That all started to change when Howard Schultz bought Starbucks in 1987 and started its expansion outside Seattle with the first outside the U.S. store opening that same year in Vancouver, British Columbia, Canada.
Today, Starbucks is the largest coffeehouse company in the world with about 23,500 stores in 65 countries. With the changes in lifestyles around the world, Starbucks’s idea of the local coffee shop being the “third place” between work and home has really become a reality.
Working, meeting and cooperating at coffee shops has become the norm, as has the lingo of special coffees as customers around the world order tall skinny lattes fluently.
What Starbucks has also done is open the market for smaller specialized coffee shops for those markets where the giants don’t want to go, and for those customers who don’t want the same old, standardized stores, at least not all the time.
As a result, we see daily examples of new, stylish, individual and small-chain coffee shops that manage to feel appealing even to the consumers that are by now completely coffeed-out.
And, Starbucks itself creates original concepts to fit special locations.Leaving no market or location un-Starbucked, the brand opened an amazing shop at the main entrance to the Dazaifu Tenman-gū, one of the most revered Shinto shrines in Japan.
About two million visitors a year trek to the shrine, established in 919 A.D. To match the task at hand, Starbucks recruited the 60-year-old Japanese master architect and master of the wooden slats, Kengo Kuma.
Kuma used 2000 wooden slats to weave a latticework structure that encases the entire four-meter (13 ft.) high space, creating a nest or a cave. The latticework reflects traditional Japanese architecture and fits harmoniously among the traditional buildings of the area.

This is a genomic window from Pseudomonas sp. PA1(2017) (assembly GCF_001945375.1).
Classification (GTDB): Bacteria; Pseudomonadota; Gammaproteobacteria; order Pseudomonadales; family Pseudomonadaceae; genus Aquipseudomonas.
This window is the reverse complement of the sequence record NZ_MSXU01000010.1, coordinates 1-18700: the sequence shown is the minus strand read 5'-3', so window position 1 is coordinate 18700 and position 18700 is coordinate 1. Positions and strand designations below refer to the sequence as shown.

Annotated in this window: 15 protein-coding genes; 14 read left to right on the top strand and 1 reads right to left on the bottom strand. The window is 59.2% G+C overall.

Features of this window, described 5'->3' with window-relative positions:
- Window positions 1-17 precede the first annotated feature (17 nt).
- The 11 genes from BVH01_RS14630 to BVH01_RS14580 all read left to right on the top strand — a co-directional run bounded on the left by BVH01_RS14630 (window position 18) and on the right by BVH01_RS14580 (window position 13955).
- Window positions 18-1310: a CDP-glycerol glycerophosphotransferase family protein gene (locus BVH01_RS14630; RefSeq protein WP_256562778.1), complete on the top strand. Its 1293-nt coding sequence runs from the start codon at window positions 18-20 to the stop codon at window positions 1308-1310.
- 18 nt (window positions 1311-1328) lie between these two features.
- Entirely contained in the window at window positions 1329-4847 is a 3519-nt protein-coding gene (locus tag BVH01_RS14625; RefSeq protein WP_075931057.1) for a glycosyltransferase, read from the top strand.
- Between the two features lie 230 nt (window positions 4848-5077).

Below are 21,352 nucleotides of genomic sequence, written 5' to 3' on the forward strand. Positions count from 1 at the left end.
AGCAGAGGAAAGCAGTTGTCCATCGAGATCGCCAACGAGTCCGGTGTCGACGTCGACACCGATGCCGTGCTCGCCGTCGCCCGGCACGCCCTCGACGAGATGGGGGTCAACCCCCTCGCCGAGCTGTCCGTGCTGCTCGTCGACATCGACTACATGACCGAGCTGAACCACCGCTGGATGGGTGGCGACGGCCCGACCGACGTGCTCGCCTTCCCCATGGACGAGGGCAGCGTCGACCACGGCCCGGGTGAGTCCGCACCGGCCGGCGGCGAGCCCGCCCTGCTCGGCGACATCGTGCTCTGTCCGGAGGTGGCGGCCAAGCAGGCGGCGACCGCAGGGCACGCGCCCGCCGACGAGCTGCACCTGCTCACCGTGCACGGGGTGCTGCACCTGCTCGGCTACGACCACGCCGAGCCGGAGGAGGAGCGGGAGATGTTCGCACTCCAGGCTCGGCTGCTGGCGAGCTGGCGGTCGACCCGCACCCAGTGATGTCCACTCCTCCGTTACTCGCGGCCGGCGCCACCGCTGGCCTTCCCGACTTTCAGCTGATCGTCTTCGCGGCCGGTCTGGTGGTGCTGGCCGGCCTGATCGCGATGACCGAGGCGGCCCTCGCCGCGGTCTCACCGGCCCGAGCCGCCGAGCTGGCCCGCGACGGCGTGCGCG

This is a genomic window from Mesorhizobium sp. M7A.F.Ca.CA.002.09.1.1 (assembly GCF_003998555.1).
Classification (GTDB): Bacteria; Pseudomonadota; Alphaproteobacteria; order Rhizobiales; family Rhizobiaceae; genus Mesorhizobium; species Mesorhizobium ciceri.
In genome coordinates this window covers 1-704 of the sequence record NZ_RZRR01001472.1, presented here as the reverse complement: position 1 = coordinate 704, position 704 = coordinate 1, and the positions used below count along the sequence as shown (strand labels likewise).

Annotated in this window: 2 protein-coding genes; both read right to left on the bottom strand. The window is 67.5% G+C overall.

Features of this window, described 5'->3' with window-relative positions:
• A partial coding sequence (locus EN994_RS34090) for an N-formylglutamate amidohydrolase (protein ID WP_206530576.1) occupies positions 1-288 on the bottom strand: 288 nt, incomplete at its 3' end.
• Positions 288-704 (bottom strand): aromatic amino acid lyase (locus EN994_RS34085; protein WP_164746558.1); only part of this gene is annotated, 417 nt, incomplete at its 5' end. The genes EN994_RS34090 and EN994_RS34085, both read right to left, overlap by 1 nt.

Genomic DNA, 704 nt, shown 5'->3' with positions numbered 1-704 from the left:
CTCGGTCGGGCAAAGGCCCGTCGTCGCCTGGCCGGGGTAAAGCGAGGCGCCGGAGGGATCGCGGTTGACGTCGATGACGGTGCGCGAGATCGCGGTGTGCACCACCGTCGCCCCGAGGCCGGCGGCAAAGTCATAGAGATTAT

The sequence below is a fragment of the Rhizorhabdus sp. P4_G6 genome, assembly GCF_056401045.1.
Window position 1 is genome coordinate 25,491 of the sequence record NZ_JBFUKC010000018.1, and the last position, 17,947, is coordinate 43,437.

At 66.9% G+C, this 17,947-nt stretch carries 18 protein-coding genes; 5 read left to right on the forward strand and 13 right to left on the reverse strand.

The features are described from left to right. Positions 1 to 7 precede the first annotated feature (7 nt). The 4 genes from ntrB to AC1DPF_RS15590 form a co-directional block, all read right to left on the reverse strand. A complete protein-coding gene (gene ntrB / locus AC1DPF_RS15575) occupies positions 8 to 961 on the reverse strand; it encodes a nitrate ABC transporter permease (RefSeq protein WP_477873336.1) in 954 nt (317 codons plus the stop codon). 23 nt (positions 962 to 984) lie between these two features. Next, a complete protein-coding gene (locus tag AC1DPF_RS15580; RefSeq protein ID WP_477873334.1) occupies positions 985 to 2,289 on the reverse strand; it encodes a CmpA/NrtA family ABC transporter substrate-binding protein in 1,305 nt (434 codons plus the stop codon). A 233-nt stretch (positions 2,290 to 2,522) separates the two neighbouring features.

In the last decade, we have covered many coffee shops that stand out. These include D’Espresso
that opened in 2010 in New York and made waves with its startling floors and ceilings covered in images of books. The Manhattan-based designers at Nemaworkshop took their cue from the nearby New York Public Library’s Bryant Park branch and went delightfully bookish.
At the edge of Little Italy on Manhattan, A New Zealand coffee culture is brewing. Luke Harwood, one of the founders of Happy Bones café on Broome Street is also one of the founders of Kiwi fashion brand Stolen Girlfriends Club.
Originally, in 2012, Harwood and artist Jason Woodside satisfied their obsession with great coffee in a space at the back of a retail boutique on Bond Street.
Then Harwood and Woodside were joined by New Zealand’s power couple Craig Nevill-Manning (Google's engineering director in NY) and wife Kirsten (previously of Facebook and Google) and now Happy Bones is its own independent little box offering espresso, art publications and an eclectic mix of retro design pieces.
We love the white-painted brick walls that make the little shoebox seem so bright and clean.
Coffee Bar’s tiny Kearny Street shop by Jones Haydy sits right at the entrance to a large parking garage and caters to the busy people of the Financial District.
It is also located on a stretch of street that has suffered from vacancies and neglected lots, and the store is optimistically attempting to bring life back to the area.